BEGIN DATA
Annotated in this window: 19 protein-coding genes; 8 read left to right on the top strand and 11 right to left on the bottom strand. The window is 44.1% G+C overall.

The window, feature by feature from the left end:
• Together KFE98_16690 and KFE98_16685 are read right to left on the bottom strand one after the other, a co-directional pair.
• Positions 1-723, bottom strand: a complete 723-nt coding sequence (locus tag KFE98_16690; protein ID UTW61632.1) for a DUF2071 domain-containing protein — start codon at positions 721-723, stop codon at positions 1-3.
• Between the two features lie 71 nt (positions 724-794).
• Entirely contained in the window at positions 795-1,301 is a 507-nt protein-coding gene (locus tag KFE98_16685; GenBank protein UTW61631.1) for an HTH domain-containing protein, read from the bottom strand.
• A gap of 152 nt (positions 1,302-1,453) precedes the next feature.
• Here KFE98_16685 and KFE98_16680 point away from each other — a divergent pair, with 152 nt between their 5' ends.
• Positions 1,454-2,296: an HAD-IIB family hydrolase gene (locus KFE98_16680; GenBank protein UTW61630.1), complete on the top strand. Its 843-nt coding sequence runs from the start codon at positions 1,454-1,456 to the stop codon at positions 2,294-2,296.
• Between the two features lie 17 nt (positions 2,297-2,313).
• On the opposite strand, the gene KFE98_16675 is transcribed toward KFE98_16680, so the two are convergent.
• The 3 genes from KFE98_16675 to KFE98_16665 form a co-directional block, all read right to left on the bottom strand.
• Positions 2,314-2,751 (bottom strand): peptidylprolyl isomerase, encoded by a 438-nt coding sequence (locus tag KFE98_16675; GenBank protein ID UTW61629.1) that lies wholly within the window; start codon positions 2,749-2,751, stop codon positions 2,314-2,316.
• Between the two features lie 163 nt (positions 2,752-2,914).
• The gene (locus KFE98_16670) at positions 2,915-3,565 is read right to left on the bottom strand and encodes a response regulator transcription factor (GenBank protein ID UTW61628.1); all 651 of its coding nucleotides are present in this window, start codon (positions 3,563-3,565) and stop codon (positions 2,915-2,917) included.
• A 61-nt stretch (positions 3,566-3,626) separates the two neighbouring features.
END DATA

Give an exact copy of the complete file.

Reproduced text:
Annotated in this window: 19 protein-coding genes; 8 read left to right on the top strand and 11 right to left on the bottom strand. The window is 44.1% G+C overall.

The window, feature by feature from the left end:
• Together KFE98_16690 and KFE98_16685 are read right to left on the bottom strand one after the other, a co-directional pair.
• Positions 1-723, bottom strand: a complete 723-nt coding sequence (locus tag KFE98_16690; protein ID UTW61632.1) for a DUF2071 domain-containing protein — start codon at positions 721-723, stop codon at positions 1-3.
• Between the two features lie 71 nt (positions 724-794).
• Entirely contained in the window at positions 795-1,301 is a 507-nt protein-coding gene (locus tag KFE98_16685; GenBank protein UTW61631.1) for an HTH domain-containing protein, read from the bottom strand.
• A gap of 152 nt (positions 1,302-1,453) precedes the next feature.
• Here KFE98_16685 and KFE98_16680 point away from each other — a divergent pair, with 152 nt between their 5' ends.
• Positions 1,454-2,296: an HAD-IIB family hydrolase gene (locus KFE98_16680; GenBank protein UTW61630.1), complete on the top strand. Its 843-nt coding sequence runs from the start codon at positions 1,454-1,456 to the stop codon at positions 2,294-2,296.
• Between the two features lie 17 nt (positions 2,297-2,313).
• On the opposite strand, the gene KFE98_16675 is transcribed toward KFE98_16680, so the two are convergent.
• The 3 genes from KFE98_16675 to KFE98_16665 form a co-directional block, all read right to left on the bottom strand.
• Positions 2,314-2,751 (bottom strand): peptidylprolyl isomerase, encoded by a 438-nt coding sequence (locus tag KFE98_16675; GenBank protein ID UTW61629.1) that lies wholly within the window; start codon positions 2,749-2,751, stop codon positions 2,314-2,316.
• Between the two features lie 163 nt (positions 2,752-2,914).
• The gene (locus KFE98_16670) at positions 2,915-3,565 is read right to left on the bottom strand and encodes a response regulator transcription factor (GenBank protein ID UTW61628.1); all 651 of its coding nucleotides are present in this window, start codon (positions 3,563-3,565) and stop codon (positions 2,915-2,917) included.
• A 61-nt stretch (positions 3,566-3,626) separates the two neighbouring features.